In 2010, the talk about a "big data" trend has reached a fever pitch. "Big data" centers around the notion that organizations are now (or soon will be) dealing with managing and extracting information from databases that are growing into the multi-petabyte range.
This dramatic amount of data has caused developers to seek new approaches that tend to avoid SQL queries and instead process data in a distributed manner. These so-called "NoSQL," such as Cassandra and MongoDB databases, are built to scale easily and handle massive amounts of data in a highly fluid manner.
And while I am a staunch supporter of the NoSQL approach, there is often a point where all of this data needs to be aggregated and parsed for different reasons, in a more traditional SQL data model.
It occurred to me recently that I've heard very little from the relational database (RDBMS) side of the house when it comes to dealing with big data. To that end, I recently caught up via e-mail with EnterpriseDB CEO Ed Boyajian, whose company provides services, support, and training around the open-source relational database PostgreSQL.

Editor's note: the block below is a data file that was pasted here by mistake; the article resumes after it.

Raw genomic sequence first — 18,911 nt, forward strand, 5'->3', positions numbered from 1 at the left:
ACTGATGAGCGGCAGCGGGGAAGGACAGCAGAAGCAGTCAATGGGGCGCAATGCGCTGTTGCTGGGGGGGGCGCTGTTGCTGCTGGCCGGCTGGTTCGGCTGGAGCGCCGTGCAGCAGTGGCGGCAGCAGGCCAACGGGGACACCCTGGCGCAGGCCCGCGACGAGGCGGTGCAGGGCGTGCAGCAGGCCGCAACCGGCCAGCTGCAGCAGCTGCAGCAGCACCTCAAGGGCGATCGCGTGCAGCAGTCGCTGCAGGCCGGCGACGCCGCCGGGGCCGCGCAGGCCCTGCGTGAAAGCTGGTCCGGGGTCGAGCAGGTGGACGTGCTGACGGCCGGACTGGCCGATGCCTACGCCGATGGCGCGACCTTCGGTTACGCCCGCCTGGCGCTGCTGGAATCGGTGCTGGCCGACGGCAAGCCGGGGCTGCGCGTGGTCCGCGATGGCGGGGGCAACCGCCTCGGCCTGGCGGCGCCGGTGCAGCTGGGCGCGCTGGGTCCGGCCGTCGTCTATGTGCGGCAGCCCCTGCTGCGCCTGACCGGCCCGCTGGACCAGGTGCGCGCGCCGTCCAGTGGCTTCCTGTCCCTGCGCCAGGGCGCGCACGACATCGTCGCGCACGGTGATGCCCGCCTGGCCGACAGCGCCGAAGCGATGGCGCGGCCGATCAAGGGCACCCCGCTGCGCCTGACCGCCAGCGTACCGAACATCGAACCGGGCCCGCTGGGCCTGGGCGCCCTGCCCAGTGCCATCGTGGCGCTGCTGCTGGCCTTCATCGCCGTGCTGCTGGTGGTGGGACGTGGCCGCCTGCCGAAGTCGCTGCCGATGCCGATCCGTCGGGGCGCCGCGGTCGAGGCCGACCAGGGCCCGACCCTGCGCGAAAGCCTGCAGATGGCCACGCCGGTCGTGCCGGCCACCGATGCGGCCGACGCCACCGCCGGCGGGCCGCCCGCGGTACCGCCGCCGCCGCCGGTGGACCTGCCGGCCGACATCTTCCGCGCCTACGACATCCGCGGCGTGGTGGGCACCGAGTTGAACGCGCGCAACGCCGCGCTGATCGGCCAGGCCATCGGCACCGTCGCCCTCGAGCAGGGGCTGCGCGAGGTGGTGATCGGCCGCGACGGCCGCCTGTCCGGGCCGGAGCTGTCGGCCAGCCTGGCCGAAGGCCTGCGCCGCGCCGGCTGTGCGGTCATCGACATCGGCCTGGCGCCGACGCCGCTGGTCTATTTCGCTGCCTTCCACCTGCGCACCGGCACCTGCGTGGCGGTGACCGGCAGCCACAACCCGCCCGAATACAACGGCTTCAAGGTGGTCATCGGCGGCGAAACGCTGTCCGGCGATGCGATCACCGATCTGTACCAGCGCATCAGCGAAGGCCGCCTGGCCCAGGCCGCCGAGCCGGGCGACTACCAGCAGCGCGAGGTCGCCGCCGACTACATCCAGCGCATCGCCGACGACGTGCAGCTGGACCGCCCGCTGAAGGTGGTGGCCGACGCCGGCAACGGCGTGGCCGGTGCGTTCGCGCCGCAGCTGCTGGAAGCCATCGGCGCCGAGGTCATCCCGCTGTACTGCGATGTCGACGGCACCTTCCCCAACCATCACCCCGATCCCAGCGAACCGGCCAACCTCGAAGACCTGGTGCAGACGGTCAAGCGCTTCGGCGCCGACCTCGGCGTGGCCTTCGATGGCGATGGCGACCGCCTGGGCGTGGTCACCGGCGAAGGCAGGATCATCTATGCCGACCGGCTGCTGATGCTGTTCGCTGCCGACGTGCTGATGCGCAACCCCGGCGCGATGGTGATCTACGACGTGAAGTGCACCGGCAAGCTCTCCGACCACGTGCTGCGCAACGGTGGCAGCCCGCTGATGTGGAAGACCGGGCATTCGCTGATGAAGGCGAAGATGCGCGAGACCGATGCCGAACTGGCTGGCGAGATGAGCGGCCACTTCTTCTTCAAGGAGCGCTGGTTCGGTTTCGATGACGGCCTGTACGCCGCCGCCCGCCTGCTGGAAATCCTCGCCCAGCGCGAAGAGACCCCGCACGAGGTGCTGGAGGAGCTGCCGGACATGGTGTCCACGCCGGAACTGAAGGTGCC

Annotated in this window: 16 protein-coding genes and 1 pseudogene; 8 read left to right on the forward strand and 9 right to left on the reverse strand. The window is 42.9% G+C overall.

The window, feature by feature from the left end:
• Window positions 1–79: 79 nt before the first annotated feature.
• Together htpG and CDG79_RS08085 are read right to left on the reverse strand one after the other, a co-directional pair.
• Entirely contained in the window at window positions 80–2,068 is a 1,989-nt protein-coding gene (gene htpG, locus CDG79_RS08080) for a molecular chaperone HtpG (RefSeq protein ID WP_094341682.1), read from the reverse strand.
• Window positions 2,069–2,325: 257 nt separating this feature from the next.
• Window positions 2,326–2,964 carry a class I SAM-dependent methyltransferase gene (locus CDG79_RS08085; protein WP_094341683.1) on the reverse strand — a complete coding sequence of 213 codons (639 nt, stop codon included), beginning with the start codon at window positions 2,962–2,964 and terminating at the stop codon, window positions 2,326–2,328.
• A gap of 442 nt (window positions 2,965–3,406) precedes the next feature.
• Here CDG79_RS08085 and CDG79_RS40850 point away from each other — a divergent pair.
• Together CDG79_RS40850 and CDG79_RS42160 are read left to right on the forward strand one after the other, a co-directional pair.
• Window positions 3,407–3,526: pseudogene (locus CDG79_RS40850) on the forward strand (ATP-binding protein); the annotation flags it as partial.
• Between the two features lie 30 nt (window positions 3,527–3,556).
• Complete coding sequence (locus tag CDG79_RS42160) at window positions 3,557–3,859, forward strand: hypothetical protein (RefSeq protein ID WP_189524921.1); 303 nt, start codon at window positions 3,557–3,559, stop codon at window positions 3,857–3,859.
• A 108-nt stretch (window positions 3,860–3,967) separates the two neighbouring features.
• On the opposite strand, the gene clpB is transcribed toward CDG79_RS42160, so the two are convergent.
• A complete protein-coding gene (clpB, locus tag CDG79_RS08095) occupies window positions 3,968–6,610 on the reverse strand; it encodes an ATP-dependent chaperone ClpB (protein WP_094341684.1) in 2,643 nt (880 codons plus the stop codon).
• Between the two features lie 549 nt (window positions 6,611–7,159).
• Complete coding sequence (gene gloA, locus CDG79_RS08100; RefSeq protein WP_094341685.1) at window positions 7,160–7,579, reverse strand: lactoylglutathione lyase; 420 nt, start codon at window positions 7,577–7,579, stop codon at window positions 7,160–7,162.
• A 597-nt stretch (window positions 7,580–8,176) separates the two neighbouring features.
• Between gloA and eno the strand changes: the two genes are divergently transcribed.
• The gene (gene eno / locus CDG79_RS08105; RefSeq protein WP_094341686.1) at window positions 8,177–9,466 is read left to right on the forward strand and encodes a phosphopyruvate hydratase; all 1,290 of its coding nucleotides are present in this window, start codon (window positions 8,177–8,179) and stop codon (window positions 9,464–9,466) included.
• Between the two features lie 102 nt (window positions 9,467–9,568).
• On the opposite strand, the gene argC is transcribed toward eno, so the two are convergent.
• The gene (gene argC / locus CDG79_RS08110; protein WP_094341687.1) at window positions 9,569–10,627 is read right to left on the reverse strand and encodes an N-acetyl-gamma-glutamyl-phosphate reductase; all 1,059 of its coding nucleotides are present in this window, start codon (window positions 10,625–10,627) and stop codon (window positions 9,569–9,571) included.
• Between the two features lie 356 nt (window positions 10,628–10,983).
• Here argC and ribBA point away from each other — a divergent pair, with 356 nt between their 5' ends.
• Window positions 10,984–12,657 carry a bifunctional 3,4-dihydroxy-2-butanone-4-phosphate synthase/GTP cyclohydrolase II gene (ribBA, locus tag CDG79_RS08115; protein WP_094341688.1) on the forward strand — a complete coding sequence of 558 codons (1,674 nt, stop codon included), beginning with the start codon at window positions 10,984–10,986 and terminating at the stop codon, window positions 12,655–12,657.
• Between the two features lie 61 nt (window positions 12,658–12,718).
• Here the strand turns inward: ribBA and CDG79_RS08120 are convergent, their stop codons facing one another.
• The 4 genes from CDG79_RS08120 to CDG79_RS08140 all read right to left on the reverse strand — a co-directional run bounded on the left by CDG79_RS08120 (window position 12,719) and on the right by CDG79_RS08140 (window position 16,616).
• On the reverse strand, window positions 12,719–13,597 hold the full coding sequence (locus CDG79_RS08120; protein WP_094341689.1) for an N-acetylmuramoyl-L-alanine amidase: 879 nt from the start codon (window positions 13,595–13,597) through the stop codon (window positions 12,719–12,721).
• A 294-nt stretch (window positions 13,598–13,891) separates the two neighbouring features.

Boyajian stressed four points:
1. Relational databases can process ad-hoc queries
Production applications sometimes require only primary key lookups, but reporting queries often need to filter or aggregate based on other columns. Document databases and distributed key value stores sometimes don't support this at all, or they may support it only if an index on the relevant column has been defined in advance.
2. SQL reduces development time and improves interoperability
SQL is, and will likely remain, one of the most popular and successful computer languages of all time. SQL-aware development tools, reporting tools, monitoring tools, and connectors are available for just about every combination of operating system, platform, and database under the sun, and nearly every programmer or IT professional has at least a passing familiarity with SQL syntax.
Even for the types of relatively simple queries that are likely to be practical on huge data stores, writing an SQL query is typically simpler and faster than writing an algorithm to compute the desired answer, as is often necessary for data stores that do not include a query language. … Read more